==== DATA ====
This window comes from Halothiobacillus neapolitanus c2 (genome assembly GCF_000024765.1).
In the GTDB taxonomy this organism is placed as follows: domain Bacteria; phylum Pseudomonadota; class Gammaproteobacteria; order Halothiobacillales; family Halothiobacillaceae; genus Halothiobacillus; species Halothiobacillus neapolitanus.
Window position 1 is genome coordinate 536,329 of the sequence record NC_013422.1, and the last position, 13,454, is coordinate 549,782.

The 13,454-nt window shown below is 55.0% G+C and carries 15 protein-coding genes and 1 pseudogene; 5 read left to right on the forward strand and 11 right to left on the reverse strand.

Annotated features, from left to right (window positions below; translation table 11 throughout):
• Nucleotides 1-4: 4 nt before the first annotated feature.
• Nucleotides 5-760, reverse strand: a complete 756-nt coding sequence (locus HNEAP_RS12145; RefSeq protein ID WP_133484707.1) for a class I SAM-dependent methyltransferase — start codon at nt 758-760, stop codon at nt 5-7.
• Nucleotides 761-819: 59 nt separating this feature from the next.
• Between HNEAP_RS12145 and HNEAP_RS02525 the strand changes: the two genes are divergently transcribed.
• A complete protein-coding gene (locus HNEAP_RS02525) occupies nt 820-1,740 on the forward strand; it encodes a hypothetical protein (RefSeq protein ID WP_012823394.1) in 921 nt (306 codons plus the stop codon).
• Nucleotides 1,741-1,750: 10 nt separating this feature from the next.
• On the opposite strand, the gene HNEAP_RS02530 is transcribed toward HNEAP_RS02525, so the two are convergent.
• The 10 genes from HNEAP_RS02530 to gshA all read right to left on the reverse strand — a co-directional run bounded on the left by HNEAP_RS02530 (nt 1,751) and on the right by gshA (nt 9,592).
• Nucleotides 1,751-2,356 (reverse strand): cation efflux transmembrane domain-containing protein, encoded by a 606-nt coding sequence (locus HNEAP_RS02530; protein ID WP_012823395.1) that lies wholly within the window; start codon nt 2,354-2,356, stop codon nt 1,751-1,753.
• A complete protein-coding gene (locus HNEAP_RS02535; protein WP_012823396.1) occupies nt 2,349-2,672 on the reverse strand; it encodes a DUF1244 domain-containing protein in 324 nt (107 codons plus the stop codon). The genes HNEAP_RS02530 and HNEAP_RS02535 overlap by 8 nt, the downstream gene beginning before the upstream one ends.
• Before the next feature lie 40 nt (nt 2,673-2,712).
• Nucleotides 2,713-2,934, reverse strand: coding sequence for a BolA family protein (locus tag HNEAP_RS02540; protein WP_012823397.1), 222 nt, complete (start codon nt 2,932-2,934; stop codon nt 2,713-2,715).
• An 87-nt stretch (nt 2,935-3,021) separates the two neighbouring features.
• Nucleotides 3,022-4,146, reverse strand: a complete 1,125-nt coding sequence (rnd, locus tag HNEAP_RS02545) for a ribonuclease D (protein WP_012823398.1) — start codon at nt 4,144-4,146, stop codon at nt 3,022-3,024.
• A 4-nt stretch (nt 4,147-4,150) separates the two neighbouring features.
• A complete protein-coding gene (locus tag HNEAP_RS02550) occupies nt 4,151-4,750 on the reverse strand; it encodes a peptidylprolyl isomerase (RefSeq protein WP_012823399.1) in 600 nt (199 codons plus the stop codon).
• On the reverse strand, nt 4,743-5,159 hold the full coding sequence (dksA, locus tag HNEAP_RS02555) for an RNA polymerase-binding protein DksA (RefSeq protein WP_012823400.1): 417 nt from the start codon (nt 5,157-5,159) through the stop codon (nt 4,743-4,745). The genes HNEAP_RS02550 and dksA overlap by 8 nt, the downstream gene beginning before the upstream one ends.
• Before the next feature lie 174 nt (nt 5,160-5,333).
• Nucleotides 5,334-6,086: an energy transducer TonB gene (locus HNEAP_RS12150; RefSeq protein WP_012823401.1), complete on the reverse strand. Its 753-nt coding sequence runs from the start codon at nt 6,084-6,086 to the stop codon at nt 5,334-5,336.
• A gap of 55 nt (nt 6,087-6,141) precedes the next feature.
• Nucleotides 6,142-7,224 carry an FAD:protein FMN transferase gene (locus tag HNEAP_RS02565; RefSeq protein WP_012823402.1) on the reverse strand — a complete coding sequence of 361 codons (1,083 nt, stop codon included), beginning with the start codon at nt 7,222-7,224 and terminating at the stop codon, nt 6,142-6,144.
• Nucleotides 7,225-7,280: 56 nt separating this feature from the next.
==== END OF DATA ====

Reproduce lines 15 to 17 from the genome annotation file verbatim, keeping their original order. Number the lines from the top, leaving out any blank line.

• A complete protein-coding gene (locus HNEAP_RS02535; protein WP_012823396.1) occupies nt 2,349-2,672 on the reverse strand; it encodes a DUF1244 domain-containing protein in 324 nt (107 codons plus the stop codon). The genes HNEAP_RS02530 and HNEAP_RS02535 overlap by 8 nt, the downstream gene beginning before the upstream one ends.
• Before the next feature lie 40 nt (nt 2,673-2,712).
• Nucleotides 2,713-2,934, reverse strand: coding sequence for a BolA family protein (locus tag HNEAP_RS02540; protein WP_012823397.1), 222 nt, complete (start codon nt 2,932-2,934; stop codon nt 2,713-2,715).